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Collective Efficacy and Perceived COVID-19 Severity Predict Preparedness and Response Behaviors: A Longitudinal Study of Intersectionally Vulnerable University Students

Published online by Cambridge University Press:  07 June 2023

Marcela C. Weber*
South Central Mental Illness Research, Education, and Clinical Center, Central Arkansas Veterans Health Care System, Little Rock, AR, USA Psychiatric Research Institute, The University of Arkansas for Medical Sciences, Little Rock, AR, USA
Jeffrey M. Pavlacic
The Clinical-Disaster Research Center, The University of Mississippi, Oxford, MS, USA
Victoria A. Torres
Warriors Research Institute, Baylor Scott & White Health, Waco, TX, USA
Lavina Y. Ho
Veterans Affairs Greater Los Angeles Healthcare System, Los Angeles, CA, USA
Erin M. Buchanan
Harrisburg University of Science and Technology, Harrisburg, PA, USA
Stefan E. Schulenberg
The Clinical-Disaster Research Center, The University of Mississippi, Oxford, MS, USA
Corresponding author: Marcela Weber; Email:
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To promote equity for intersectionally disaster-vulnerable individuals and address three literature gaps: (1) incremental effects of collective and self-efficacy as preparedness predictors, (2) differentiation of fear and perceived severity of a disaster, and (3) clarification of the relationship between fear and preparedness.


Due to infection risks associated with communal housing, early in the coronavirus disease (COVID-19) pandemic, many universities permitted students to remain in campus housing only if they were housing insecure, including many international students. We surveyed intersectionally-vulnerable students and their partners at a southeast US university, N = 54, who were international (77.8%), Asian (55.6%), and/or housing insecure at baseline (79.6%). In 14 waves from May–October 2020, we assessed pandemic preparedness/response behaviors (PPRBs) and potential PPRB predictors.


We examined within- and between-person effects of fear, perceived severity, collective efficacy, and self-efficacy on PPRBs. Within-person perceived severity and collective efficacy both significantly, positively predicted greater PPRBs. All effects of fear and self-efficacy were not significant.


Perceived severity and confidence that one’s actions positively impact one’s community fluctuated throughout the pandemic and are linked to greater PPRB engagement. Public health messages and interventions to improve PPRB may benefit from emphasizing collective efficacy and accuracy over fear.

Brief Report
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© The Author(s), 2023. Published by Cambridge University Press on behalf of Society for Disaster Medicine and Public Health, Inc.

At the onset of the coronavirus disease pandemic (COVID-19), university students who were quarantined on campus and in communal housing were at elevated risk of infection compared with those who could isolate non-communally. 1 Thus, at many universities, including the setting of the present study, the only students permitted to remain in campus housing early in the pandemic were those who were housing insecure Reference Cox, Henwood and Rodnyansky2 —that is, those who were at risk of losing housing or who did not have stable, safe, adequate, and affordable housing. Housing insecure individuals are frequently underrepresented in disaster research, due to measurement by household Reference Malmin3 or with general university samples. Reference Tkachuck, Schulenberg and Lair4 In the United States (US), both international and US national students who lacked stable housing continued living in on-campus communal housing (eg, dormitories). During COVID-19 or any disasters that necessitate both evacuation and international travel bans, international students are at high risk of housing insecurity. Asian international students were at further risk of pandemic-related harm due to increased discrimination against Asians/Asian Americans during COVID-19, ranging from shunning them to verbal harassment to physical attacks—for example, spitting or coughing on them. Reference Gover, Harper and Langton5,Reference Jeung6 Given the intersectional pandemic vulnerabilities for individuals in communal housing who are housing insecure and/or international students and/or Asian (American), equitable and effective pandemic preparedness and response hinge upon a better understanding of preparedness amongst these populations.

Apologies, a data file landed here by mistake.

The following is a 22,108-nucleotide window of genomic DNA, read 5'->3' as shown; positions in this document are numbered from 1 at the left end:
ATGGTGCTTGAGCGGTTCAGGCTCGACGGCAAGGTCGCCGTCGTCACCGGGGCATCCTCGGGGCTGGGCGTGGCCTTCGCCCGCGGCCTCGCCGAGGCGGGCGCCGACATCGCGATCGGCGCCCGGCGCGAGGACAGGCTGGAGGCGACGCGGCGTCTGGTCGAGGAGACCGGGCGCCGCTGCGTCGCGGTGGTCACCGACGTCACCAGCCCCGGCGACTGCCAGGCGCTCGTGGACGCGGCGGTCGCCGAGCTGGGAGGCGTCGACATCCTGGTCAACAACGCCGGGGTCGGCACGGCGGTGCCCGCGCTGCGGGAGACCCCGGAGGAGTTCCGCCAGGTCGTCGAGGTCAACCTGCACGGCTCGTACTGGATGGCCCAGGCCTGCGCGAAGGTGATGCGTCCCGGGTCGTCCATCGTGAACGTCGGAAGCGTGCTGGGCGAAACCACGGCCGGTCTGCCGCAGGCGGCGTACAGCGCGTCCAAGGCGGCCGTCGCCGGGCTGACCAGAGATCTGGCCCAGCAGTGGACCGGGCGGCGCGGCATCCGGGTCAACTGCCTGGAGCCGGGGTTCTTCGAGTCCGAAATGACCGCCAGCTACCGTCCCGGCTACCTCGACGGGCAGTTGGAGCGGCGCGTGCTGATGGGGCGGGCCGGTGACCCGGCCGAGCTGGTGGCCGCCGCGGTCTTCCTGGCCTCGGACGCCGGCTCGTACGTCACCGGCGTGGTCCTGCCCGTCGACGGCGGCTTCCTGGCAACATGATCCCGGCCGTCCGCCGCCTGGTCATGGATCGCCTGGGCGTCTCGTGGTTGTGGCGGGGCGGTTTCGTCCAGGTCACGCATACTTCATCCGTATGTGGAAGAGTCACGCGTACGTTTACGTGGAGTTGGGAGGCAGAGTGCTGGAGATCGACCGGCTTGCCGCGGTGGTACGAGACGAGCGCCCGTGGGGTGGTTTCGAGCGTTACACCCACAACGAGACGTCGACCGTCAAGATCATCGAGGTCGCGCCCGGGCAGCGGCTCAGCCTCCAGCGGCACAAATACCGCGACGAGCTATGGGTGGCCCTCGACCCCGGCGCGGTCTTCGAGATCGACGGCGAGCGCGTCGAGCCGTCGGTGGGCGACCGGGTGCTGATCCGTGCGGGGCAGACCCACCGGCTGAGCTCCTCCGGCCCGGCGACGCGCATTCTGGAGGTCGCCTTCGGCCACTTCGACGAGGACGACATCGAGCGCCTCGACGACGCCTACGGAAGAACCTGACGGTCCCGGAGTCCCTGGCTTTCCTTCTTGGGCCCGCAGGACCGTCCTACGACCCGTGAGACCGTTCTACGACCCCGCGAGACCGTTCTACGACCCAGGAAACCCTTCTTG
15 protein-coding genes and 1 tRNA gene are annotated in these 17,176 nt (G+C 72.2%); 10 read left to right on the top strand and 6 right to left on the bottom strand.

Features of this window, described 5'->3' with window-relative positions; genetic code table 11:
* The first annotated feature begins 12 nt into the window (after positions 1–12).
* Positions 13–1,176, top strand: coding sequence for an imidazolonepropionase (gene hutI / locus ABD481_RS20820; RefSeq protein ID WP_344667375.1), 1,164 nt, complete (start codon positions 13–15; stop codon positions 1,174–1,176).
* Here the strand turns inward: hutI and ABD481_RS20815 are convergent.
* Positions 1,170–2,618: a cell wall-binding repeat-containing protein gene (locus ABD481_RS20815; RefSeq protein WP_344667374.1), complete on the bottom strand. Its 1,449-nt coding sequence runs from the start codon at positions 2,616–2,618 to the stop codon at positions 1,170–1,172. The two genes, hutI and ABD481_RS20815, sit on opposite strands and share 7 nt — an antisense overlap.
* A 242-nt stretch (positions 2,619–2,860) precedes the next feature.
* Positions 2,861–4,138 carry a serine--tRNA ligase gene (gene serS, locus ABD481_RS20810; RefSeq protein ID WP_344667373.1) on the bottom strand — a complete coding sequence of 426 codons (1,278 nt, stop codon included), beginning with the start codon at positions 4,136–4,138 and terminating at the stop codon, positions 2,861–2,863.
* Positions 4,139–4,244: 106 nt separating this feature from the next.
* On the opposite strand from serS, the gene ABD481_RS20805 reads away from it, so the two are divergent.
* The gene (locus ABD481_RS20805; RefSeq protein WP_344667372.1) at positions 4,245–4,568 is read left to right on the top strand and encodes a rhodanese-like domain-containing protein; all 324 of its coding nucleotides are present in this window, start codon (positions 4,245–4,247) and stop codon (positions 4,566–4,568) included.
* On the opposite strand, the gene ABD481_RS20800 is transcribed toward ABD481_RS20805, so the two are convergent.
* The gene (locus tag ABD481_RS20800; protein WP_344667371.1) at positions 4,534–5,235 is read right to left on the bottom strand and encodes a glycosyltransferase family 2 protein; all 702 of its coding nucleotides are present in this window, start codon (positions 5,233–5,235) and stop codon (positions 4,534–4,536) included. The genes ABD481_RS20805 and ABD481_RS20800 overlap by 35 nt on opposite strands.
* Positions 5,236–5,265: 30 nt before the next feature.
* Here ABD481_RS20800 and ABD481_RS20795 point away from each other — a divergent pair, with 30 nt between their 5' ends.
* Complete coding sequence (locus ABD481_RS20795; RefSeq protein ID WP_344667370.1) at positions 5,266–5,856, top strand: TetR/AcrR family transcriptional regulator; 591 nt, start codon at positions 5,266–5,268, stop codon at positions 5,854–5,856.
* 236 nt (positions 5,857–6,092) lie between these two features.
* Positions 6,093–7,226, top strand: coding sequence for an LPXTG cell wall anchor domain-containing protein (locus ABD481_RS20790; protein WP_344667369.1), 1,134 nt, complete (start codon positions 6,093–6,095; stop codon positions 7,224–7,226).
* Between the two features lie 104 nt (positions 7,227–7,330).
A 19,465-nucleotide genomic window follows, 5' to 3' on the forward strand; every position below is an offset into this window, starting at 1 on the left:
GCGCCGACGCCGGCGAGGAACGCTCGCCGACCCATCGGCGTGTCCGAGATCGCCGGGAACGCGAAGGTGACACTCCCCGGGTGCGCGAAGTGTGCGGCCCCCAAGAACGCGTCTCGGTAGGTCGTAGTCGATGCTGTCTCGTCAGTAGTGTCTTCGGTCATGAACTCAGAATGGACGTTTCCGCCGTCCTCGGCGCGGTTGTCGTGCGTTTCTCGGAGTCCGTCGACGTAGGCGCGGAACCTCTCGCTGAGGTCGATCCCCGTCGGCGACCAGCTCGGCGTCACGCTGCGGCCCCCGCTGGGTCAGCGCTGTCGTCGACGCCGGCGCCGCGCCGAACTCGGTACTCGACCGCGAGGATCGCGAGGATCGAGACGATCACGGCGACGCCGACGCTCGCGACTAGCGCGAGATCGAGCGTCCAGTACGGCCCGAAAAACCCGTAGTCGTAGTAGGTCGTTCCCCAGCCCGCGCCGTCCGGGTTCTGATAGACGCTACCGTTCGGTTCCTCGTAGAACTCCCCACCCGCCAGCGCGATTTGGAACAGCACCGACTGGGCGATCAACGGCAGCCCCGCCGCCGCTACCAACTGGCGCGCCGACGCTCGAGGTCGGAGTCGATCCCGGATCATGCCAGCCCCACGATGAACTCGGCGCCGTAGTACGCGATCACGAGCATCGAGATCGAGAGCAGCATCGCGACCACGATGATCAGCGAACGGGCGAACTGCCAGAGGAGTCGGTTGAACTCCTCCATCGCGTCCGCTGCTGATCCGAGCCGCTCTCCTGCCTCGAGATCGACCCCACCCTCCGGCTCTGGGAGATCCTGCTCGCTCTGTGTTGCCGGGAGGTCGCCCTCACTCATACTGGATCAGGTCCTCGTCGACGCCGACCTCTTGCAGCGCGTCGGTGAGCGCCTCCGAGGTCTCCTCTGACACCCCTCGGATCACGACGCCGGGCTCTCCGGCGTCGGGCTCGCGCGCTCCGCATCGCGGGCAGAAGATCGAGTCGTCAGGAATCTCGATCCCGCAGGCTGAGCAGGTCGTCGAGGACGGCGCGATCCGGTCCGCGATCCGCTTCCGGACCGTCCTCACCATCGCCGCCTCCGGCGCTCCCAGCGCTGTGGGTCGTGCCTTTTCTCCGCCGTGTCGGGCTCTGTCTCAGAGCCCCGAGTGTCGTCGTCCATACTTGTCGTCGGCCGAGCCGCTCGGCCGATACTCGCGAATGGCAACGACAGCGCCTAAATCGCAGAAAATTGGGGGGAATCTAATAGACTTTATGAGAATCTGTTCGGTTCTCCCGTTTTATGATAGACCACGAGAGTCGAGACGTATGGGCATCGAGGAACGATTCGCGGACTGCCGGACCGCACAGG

Individual disaster preparedness refers to specific behaviors, such as emergency planning and obtaining necessary supplies for a disaster. Reference Malmin3,Reference Weber, Schulenberg and Lair7 Even within disaster-prone regions, preparedness varies widely, and underpreparedness is common. Reference Malmin3 Pandemic preparedness rates for the aforementioned intersectionally vulnerable populations are understudied; pre-COVID-19 research found that international students in the United States were less prepared for natural hazards than US national students, Reference Tkachuck, Schulenberg and Lair4 although this may be due to unfamiliarity with local hazards—a circumstance less applicable to pandemics.

Predictors of Preparedness